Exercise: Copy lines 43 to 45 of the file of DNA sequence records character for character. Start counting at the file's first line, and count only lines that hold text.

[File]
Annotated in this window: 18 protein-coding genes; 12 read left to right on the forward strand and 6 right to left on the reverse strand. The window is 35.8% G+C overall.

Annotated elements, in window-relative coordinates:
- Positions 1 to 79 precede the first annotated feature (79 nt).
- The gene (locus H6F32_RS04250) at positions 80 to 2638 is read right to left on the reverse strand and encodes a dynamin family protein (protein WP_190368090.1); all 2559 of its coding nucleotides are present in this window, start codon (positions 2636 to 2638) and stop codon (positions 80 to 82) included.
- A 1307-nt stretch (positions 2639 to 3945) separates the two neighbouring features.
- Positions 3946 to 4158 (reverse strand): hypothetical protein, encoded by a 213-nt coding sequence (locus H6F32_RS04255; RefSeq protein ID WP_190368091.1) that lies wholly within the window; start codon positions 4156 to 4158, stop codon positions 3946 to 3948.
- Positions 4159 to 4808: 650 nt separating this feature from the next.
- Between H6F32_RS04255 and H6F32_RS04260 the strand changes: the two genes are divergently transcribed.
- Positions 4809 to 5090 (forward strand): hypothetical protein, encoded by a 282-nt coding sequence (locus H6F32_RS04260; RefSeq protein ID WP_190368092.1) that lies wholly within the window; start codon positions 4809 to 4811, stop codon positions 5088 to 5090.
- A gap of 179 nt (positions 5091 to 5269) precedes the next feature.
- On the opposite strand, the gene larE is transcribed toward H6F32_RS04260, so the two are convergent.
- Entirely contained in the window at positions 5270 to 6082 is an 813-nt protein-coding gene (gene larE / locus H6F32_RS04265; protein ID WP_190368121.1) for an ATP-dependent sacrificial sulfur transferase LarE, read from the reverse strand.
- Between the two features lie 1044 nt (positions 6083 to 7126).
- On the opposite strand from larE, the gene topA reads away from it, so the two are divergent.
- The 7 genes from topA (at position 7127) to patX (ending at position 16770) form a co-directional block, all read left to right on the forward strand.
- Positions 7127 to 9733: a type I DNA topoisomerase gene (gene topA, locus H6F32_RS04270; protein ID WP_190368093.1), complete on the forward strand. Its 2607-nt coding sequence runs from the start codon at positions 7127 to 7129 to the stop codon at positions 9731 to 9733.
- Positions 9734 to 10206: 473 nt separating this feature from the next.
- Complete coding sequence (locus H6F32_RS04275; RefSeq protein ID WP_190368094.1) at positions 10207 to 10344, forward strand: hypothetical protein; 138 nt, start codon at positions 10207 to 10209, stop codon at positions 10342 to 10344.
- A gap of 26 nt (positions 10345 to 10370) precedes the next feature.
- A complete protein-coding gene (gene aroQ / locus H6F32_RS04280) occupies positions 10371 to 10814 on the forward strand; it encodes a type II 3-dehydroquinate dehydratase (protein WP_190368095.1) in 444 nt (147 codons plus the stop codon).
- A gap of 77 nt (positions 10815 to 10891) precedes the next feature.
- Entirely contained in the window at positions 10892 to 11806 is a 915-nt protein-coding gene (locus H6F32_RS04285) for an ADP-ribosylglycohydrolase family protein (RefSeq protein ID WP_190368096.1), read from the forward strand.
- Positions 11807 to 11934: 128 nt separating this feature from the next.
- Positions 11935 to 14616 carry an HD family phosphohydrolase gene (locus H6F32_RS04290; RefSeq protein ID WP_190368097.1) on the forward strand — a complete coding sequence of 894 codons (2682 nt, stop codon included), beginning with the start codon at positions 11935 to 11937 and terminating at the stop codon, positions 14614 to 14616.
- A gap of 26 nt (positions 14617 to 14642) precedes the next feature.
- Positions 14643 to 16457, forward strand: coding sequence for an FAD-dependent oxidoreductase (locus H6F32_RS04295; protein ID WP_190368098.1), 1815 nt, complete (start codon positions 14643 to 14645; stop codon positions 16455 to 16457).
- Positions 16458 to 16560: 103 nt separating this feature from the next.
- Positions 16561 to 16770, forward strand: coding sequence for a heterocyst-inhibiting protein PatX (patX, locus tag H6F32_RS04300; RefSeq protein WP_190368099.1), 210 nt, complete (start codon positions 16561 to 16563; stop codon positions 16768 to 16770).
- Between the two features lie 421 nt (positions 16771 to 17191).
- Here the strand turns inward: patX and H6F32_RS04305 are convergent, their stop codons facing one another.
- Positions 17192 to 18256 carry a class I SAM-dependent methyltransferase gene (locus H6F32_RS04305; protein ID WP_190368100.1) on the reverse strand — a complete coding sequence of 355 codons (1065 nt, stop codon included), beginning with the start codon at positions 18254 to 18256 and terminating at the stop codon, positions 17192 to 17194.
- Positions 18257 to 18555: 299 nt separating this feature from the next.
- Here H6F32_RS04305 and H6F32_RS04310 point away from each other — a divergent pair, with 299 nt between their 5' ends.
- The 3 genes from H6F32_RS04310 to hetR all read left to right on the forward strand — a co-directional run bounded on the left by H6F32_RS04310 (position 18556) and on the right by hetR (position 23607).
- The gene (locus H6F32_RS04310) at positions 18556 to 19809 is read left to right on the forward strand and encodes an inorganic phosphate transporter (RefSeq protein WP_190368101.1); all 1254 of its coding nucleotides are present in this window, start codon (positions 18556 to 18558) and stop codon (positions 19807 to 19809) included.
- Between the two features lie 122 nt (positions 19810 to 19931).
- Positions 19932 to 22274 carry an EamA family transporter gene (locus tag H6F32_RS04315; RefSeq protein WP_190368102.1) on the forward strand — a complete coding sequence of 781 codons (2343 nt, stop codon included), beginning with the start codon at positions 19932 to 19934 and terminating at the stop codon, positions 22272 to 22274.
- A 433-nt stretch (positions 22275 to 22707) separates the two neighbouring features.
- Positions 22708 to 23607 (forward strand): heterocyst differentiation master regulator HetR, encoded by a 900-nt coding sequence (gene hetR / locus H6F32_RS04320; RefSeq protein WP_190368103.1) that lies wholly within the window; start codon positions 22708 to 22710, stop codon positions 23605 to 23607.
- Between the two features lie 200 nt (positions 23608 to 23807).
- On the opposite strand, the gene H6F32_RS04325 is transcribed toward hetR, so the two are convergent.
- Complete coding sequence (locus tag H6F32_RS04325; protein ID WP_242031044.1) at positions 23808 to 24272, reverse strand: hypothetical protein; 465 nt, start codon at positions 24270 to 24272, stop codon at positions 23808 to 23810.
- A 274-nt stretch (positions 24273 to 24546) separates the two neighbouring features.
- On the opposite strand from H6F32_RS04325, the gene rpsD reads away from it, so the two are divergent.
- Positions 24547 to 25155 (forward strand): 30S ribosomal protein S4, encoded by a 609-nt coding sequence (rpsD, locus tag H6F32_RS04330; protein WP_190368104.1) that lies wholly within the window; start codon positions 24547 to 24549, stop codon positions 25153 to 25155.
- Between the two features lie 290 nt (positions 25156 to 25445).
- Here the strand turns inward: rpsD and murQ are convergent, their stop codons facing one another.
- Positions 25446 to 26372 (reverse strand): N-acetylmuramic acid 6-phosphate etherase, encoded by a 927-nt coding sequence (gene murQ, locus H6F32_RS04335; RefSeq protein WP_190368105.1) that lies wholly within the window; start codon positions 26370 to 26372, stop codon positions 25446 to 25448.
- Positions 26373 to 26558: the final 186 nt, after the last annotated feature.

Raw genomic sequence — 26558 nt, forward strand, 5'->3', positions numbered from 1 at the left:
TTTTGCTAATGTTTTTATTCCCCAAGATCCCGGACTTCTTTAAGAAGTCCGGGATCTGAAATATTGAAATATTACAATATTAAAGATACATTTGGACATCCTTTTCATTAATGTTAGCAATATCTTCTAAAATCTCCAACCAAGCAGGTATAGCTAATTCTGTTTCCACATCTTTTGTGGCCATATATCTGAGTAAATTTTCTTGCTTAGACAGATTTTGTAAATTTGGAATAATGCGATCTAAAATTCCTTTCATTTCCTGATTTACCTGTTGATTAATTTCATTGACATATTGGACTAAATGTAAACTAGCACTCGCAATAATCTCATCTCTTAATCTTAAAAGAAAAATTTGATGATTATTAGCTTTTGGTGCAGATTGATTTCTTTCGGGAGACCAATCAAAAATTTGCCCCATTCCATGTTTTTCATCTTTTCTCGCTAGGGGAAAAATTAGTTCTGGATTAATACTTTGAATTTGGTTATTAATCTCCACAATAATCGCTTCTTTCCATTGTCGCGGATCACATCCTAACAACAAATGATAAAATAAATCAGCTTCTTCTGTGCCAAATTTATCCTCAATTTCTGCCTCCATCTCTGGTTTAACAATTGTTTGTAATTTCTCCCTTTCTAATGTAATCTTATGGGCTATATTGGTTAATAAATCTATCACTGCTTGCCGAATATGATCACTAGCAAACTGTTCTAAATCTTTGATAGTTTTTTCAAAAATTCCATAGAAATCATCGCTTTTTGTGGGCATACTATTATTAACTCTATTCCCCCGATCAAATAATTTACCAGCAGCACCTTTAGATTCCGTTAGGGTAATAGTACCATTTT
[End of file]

- A 274-nt stretch (positions 24273 to 24546) separates the two neighbouring features.
- On the opposite strand from H6F32_RS04325, the gene rpsD reads away from it, so the two are divergent.
- Positions 24547 to 25155 (forward strand): 30S ribosomal protein S4, encoded by a 609-nt coding sequence (rpsD, locus tag H6F32_RS04330; protein WP_190368104.1) that lies wholly within the window; start codon positions 24547 to 24549, stop codon positions 25153 to 25155.